Winter is here and it comes with warm sweaters, shawls and rajais. Sheep wool, and perhaps camel, rabbit, and yak wool, mostly make these winter clothes, according to common knowledge. However, this belief is not entirely accurate. The majority of contemporary winter apparel is, in fact, fashioned from acrylic fibres.
Acrylic fibers, derived as a by-product of petroleum, are artificial. Manufacturers produce acrylic fiber fabrics from a synthetic polymer known as acrylonitrile, making acrylic fabric a fossil fuel-based fiber. In chemistry, a monomer is a molecule that have two or more bonding sites which can react with other monomers to form polymers. In athletic equipment, athletic pants, track suits, and hoodies, people prefer using acrylic fiber, even though it is the least breathable.
This shift from use of wool to acrylic fibres is mainly due to the cost of the raw material and processing that goes in getting the finished product. The acrylic fibres are cheaper than the wool and can be mass produced at lower costs. On the other hand, wool is expensive because of the process it has to undergo before turning into a yarn. For example, one has to sort and grade the wool fiber based on its quality and staple length. After that, the wool needs to be scoured or washed with detergent. These two processes further increase the cost of wool.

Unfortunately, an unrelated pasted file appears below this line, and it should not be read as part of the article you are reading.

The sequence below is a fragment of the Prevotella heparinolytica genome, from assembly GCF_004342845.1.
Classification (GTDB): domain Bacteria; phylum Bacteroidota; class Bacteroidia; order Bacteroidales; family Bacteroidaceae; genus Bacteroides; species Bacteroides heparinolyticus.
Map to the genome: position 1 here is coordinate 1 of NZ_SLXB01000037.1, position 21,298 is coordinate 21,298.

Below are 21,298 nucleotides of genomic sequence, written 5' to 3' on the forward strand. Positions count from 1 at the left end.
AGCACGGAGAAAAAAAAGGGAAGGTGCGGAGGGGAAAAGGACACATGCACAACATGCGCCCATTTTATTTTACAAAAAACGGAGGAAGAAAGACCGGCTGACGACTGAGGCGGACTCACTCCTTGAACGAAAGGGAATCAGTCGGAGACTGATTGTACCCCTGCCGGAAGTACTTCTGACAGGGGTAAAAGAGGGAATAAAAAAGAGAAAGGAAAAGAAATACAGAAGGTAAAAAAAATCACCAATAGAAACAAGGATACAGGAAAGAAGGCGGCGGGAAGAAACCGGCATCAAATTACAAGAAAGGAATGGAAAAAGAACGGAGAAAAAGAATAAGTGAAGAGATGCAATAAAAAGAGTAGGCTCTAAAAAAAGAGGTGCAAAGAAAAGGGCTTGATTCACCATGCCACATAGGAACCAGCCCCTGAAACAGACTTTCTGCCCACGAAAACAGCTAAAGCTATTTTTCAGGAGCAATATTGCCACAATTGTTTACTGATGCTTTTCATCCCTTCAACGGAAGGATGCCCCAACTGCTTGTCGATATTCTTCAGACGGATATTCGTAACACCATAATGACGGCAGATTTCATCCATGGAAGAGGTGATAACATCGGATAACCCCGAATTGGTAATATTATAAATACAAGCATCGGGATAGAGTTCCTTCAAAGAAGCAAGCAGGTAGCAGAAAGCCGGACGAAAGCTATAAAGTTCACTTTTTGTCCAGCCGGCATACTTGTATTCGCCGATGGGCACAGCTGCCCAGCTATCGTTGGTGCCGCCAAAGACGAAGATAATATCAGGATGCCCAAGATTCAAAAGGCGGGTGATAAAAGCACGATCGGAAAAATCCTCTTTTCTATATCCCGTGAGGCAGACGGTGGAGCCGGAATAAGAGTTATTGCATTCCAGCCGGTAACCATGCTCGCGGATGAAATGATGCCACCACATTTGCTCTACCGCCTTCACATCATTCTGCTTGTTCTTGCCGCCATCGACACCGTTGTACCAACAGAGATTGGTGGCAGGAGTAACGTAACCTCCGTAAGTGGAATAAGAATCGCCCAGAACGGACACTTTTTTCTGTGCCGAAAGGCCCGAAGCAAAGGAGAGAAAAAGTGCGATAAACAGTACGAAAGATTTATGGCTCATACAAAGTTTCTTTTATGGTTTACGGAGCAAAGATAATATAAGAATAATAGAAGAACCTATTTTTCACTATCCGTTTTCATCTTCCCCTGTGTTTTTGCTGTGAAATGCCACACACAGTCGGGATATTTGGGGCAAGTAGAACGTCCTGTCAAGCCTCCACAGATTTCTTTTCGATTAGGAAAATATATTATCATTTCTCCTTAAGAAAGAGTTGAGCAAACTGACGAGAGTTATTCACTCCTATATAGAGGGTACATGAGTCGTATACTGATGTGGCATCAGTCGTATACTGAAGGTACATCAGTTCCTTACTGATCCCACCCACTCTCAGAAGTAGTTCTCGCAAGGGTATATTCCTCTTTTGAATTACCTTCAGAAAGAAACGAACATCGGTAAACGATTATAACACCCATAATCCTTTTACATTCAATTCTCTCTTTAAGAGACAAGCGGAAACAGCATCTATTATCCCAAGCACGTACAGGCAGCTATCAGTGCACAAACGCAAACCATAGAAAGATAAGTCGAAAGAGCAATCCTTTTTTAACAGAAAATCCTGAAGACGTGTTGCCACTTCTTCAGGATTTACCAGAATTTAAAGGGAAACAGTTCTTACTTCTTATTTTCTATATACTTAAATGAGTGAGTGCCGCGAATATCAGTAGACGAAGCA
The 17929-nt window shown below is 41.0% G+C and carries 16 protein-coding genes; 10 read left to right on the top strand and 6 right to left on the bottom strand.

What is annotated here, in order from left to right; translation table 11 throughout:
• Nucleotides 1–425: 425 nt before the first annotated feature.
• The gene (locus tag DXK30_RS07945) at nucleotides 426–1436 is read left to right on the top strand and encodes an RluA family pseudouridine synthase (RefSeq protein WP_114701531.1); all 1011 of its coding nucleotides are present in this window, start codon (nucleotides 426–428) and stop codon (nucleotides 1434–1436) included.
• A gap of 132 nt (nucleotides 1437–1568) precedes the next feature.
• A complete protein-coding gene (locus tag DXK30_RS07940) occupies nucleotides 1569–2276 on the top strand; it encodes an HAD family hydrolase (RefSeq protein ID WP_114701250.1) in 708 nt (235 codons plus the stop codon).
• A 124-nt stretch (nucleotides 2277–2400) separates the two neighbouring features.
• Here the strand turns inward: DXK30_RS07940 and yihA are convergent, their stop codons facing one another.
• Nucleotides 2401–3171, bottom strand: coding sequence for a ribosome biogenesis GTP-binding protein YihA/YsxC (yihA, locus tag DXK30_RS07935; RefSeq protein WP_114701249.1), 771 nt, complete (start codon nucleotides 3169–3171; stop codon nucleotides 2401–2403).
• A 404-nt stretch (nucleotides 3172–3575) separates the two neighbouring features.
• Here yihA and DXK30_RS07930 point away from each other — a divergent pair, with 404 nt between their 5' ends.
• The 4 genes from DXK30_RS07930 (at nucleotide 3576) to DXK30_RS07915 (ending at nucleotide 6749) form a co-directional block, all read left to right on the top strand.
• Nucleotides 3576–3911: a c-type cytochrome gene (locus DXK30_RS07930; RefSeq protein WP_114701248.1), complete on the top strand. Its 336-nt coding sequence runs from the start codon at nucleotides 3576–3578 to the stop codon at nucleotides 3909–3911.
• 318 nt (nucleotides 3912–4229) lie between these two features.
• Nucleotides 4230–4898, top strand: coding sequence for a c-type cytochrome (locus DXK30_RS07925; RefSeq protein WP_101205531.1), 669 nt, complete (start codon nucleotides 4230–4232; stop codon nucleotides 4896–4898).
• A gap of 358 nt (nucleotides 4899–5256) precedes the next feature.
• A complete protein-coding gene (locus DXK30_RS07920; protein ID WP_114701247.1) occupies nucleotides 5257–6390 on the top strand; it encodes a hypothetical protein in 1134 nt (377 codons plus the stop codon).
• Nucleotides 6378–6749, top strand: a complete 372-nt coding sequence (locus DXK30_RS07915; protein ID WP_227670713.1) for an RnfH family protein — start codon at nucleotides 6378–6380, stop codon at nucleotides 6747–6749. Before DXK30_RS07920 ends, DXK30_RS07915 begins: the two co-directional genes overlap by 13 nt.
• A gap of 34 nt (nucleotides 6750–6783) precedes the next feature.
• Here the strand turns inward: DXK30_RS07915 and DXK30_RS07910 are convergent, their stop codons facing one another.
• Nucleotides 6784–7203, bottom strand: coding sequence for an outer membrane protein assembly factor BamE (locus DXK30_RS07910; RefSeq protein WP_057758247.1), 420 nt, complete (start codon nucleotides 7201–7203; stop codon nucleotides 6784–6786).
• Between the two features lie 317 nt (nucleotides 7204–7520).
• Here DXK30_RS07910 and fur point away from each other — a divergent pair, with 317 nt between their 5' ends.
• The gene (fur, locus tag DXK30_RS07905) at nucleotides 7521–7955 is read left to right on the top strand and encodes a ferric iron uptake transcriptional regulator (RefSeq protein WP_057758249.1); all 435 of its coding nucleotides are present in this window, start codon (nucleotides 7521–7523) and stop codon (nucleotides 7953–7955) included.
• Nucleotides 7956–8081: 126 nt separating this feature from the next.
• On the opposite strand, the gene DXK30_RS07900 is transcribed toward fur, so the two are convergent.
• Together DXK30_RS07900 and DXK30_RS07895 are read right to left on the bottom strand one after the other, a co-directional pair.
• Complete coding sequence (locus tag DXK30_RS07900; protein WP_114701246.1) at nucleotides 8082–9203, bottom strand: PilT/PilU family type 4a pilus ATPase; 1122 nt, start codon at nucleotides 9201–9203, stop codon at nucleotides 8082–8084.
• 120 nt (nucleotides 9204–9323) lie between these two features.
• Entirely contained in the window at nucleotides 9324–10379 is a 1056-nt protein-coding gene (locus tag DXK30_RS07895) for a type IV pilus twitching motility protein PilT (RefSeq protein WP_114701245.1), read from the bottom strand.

Sheep shearing is basically cutting or removing the woollen fleece from the sheep. The sheep wool is made up of a protein called ‘Keratin’ which is also present in the human hair. Throughout history, people have traditionally used wool to make various types of clothes for different seasons in India. For instance, the Deccani sheep wool is used to make ‘Gongadi,’ a woollen blanket that has served as a raincoat in Telangana, Karnataka, and Maharashtra. Likewise, ‘Ghugi’ or ‘Ghoogi’ is a felted wool apparel made from the indigenous wool of Gujarat and utilized as a raincoat.
One may ask why is sheep shearing a struggle despite the numerous things made from wool and the presence of a vast carpet industry? Let’s get into the story.
The Perils Of Sheep Shearing
Mohan bhai Sinh is a Maldhari (from pastoral community) of Gujarat and he lives in a village called ‘Ashapar’, 80 kms away from Bhuj, Kutch. He has 400 sheep and a few goats. He usually grazes his herd around his village in the thorn forests of Kutch. Every year weeks before summer season and a month before the on set of winter, he has to shear the sheep. Shearing of sheep at regular intervals is important to protect them from Parasites and infections and also from wool blindness. We, who trim our hairs and beard regularly may think that it’s an easy task but actually it’s not. Shearing must be done with utmost care to avoid the possibility of hurting the animals and causing cuts on their skin.
Mohan bhai, on a yearly basis during the shearing season, engages two skilled shearers from Rajasthan. These experienced shearers visit Ashapar each season and shear the sheep, charging between Rs. 12 and Rs. 15 per sheep based on demand. Consequently, Mohan bhai incurs an annual expense ranging from Rs. 4,800 to Rs. 6,000 for shearing his sheep, amounting to a total expenditure of Rs. 9,600 to Rs. 12,000 for his entire herd.